Picks and Pans Review: The Street Lawyer
by John Grisham
The plot line to Grisham's latest legal thriller—pithily described in Hollywood circles as Jerry Maguire meets The Rainmaker—has producers drooling and the author playing coy about its big-screen future. But why wait for a possible movie when Lawyer is such a good read? The story revolves around 32-year-old Michael Brock, an antitrust attorney on the fast track to a partnership in the elite Washington law firm of Drake & Sweeney. Long undisturbed by the panhandlers who people many of the District's sidewalks, Brock's conscience gets a wake-up call when an armed homeless man slips into the firm's plush offices and takes him and eight other attorneys hostage. Bloodied and shaken in the ensuing shootout, Brock sets out to discover why his firm was targeted and in the process uncovers both shady legal dealings at Drake & Sweeney and a soul within himself.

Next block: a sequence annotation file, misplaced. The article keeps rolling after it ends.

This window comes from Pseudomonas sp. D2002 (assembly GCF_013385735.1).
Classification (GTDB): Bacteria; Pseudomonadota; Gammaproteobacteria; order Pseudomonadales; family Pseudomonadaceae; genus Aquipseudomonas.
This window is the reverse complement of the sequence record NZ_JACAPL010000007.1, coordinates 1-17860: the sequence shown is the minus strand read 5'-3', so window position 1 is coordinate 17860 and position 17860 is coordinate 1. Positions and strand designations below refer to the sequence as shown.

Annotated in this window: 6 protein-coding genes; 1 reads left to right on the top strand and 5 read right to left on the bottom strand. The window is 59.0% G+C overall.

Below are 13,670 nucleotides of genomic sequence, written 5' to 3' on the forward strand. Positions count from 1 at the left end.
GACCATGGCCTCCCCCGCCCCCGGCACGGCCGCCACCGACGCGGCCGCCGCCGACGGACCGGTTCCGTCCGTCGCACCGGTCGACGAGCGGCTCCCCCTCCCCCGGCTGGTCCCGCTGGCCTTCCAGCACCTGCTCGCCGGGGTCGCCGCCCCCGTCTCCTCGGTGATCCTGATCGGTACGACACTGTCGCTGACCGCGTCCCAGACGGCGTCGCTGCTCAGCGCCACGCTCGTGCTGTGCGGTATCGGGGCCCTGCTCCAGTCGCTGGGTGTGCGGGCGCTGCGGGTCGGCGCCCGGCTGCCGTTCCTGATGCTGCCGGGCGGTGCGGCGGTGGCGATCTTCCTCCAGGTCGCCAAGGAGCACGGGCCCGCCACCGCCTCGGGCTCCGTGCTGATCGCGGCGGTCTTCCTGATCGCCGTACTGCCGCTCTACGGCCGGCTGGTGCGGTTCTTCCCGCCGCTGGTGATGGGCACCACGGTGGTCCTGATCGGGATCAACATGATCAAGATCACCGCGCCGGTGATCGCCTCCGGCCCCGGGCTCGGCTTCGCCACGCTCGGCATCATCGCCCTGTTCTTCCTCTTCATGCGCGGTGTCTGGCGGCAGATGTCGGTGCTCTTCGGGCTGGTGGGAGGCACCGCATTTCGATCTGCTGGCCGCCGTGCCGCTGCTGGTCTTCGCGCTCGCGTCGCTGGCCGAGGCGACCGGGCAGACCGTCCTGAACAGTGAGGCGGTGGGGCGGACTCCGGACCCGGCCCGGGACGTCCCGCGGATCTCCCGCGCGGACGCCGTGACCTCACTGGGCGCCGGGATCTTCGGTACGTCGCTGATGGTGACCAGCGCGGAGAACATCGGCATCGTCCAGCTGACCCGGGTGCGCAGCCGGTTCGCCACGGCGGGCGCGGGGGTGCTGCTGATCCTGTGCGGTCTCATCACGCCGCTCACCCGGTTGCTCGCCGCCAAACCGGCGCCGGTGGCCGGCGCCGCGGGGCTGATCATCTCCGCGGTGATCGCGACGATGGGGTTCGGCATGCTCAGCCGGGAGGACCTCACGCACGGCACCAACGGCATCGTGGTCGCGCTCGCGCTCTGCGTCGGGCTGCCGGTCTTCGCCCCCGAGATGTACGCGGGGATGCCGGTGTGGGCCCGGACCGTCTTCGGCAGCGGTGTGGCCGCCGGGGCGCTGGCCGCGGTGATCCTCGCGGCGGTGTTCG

Grisham has forsaken some of his usual suspense and fireworks in favor of an unabashedly heart-tugging portrait of homelessness. But his zippy pacing remains, along with enough plot zigzags to keep readers happily hooked. By now, Grisham could probably put his grocery list on the bestseller charts, but The Street Lawyer has earned its place there. (Doubleday, $27.95)
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